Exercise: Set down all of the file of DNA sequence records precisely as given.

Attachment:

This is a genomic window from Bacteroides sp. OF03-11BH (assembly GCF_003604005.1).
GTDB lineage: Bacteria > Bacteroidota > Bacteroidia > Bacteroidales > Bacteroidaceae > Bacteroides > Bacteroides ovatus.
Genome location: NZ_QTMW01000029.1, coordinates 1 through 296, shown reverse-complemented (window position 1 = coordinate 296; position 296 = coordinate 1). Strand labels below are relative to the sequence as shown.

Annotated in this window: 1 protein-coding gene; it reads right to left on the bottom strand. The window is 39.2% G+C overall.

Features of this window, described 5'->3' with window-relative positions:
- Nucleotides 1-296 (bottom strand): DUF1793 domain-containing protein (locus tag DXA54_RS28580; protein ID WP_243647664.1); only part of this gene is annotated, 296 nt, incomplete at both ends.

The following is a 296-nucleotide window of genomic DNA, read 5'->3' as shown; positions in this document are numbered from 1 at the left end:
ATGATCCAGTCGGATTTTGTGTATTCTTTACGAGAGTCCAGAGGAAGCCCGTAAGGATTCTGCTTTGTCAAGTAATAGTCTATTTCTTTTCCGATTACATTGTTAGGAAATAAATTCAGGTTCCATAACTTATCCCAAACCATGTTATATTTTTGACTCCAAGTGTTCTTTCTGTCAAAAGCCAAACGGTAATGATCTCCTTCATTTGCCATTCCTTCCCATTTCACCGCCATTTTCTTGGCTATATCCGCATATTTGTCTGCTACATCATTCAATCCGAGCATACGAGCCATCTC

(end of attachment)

This is a genomic window from Bacteroides sp. OF03-11BH (assembly GCF_003604005.1).
GTDB lineage: Bacteria > Bacteroidota > Bacteroidia > Bacteroidales > Bacteroidaceae > Bacteroides > Bacteroides ovatus.
Genome location: NZ_QTMW01000029.1, coordinates 1 through 296, shown reverse-complemented (window position 1 = coordinate 296; position 296 = coordinate 1). Strand labels below are relative to the sequence as shown.

Annotated in this window: 1 protein-coding gene; it reads right to left on the bottom strand. The window is 39.2% G+C overall.

Features of this window, described 5'->3' with window-relative positions:
- Nucleotides 1-296 (bottom strand): DUF1793 domain-containing protein (locus tag DXA54_RS28580; protein ID WP_243647664.1); only part of this gene is annotated, 296 nt, incomplete at both ends.

The following is a 296-nucleotide window of genomic DNA, read 5'->3' as shown; positions in this document are numbered from 1 at the left end:
ATGATCCAGTCGGATTTTGTGTATTCTTTACGAGAGTCCAGAGGAAGCCCGTAAGGATTCTGCTTTGTCAAGTAATAGTCTATTTCTTTTCCGATTACATTGTTAGGAAATAAATTCAGGTTCCATAACTTATCCCAAACCATGTTATATTTTTGACTCCAAGTGTTCTTTCTGTCAAAAGCCAAACGGTAATGATCTCCTTCATTTGCCATTCCTTCCCATTTCACCGCCATTTTCTTGGCTATATCCGCATATTTGTCTGCTACATCATTCAATCCGAGCATACGAGCCATCTC